TALLAHASSEE — A Florida Senate committee on Tuesday advanced a proposal that could have major implications for the state’s kratom industry.
The measure, Senate Bill 1076, would ban the sale of kratom to Floridians younger than 21 and put in place a series of quality-control regulations around kratom products. It would require kratom sellers to affix a label to any product with directions for suggested use. Violators would be subject to a $500 fine for a first offense, then $1,000 fines for subsequent infractions.
Sen. Joe Gruters, R-Sarasota, the bill’s sponsor, said his measure would help the state crack down on unscrupulous businesses selling contaminated kratom products to customers.
“As long as it’s safe and as long as it’s marketed for what it is, I think people should have access and have the availability,” Gruters said. “We just want to eliminate the bad actors, and those people that are turning the product into something that it’s not.”
Kratom products are derived from a tree native to southeast Asia. The leaves can be chewed, smoked, brewed into a tea or taken via gel capsule. At lower doses, the plant acts as a mild stimulant. At higher doses, kratom acts as a sedative. Hundreds of businesses around the state sell the product.
Some studies have indicated the drug can help people addicted to opioids treat withdrawal symptoms. However, the U.S. Food and Drug Administration has not approved any kratom products for that use, and it cautions the drug could present a safety hazard.
“The marketplace is sort of a wild, wild West where you don’t know what you are getting,” said Christopher McCurdy, professor of medicinal chemistry at the University of Florida.
McCurdy noted that studies done in animals hint at the drug’s potential therapeutic benefits. But he said the scientific community is awaiting a series of government-approved clinical trials in the U.S. and Canada to learn more about kratom’s potential. Data from those trials should be out by the end of the year.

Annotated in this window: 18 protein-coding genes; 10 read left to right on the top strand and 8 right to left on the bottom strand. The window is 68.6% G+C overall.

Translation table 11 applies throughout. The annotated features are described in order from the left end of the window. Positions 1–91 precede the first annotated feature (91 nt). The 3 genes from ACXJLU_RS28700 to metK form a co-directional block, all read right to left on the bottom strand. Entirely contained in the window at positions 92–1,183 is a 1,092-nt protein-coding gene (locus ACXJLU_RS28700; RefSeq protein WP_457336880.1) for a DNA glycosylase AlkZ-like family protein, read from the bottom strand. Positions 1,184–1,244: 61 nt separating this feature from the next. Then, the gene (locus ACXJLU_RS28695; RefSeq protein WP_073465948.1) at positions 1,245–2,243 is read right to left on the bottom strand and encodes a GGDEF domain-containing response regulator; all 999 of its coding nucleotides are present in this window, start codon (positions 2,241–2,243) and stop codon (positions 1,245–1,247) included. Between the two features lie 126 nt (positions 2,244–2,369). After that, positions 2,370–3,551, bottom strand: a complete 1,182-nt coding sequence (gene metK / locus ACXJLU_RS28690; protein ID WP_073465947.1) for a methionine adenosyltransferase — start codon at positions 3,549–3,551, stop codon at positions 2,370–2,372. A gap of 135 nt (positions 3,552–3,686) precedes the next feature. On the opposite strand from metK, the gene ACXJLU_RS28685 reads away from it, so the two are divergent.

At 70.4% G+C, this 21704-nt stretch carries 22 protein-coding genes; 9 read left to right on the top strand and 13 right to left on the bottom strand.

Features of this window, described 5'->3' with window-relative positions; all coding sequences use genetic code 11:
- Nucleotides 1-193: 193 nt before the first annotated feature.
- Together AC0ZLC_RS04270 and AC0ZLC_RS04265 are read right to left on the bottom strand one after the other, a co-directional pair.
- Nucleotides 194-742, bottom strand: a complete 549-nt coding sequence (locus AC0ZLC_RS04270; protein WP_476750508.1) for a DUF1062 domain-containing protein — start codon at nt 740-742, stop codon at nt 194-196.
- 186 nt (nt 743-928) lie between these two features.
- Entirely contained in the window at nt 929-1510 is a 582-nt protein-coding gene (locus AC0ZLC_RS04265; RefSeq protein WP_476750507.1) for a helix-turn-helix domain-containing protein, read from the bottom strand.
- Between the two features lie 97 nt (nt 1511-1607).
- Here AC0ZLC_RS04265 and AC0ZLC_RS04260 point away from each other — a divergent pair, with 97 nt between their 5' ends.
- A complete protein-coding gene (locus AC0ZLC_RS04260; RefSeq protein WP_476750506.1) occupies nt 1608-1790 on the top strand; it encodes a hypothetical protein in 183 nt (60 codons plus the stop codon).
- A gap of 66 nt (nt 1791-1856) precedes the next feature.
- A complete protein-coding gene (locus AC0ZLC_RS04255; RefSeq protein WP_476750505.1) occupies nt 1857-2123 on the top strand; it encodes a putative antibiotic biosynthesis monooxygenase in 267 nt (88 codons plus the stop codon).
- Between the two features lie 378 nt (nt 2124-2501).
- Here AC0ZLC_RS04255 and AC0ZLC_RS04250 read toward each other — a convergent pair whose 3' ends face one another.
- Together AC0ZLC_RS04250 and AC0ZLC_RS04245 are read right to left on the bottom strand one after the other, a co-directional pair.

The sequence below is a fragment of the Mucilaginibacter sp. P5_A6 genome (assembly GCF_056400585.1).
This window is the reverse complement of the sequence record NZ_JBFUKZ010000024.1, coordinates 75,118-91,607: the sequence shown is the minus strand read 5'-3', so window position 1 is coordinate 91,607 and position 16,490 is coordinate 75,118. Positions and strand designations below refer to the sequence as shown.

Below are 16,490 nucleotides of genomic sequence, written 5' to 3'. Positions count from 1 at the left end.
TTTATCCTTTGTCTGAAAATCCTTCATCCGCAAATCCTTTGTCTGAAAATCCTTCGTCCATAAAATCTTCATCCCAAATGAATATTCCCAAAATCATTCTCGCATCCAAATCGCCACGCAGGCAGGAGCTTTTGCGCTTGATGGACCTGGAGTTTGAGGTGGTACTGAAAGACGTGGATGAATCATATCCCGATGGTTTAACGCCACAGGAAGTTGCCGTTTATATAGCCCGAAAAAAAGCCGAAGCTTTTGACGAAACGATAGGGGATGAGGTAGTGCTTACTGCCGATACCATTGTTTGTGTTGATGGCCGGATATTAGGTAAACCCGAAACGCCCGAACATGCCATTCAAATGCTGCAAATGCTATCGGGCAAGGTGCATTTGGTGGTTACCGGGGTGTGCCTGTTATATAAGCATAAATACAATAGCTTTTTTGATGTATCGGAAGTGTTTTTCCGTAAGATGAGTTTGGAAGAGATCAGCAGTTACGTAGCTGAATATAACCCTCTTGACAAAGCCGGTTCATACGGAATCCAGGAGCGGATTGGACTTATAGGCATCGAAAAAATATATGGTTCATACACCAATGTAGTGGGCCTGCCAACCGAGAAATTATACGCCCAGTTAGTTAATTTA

The plant has been the subject of controversy in local governments around the state in recent years. In 2014, Sarasota County — which Gruters represents — passed an ordinance making it illegal to possess kratom. The senator said Tuesday he believes his bill would supersede that ordinance.
In 2019, dozens of kratom advocates packed into a Clearwater City Council meeting to protest a city ban on the plant — even though no such ban was on the agenda.
Gruters’ bill, which was approved unanimously by the Senate committee Tuesday, does not designate a state agency to enforce its provisions. However, the House companion measure, sponsored by Rep. Alex Andrade, R-Pensacola, would delegate enforcement to the Florida Department of Agriculture and Consumer Services.
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Gruters said he would file an amendment at his bill’s next committee stop to align it with the House measure.
Erin Moffet, a spokesperson for the agriculture department, said the agency does not have the authority to test for the kind of substances called for in the legislation. A bill analysis by Senate staff noted that the Florida Department of Law Enforcement does not have the capability to test kratom products in the way the bill calls for, either.
“Without additional resources or guidance on contaminant limits, these would not be able to be analyzed by FDACS,” Moffet said.
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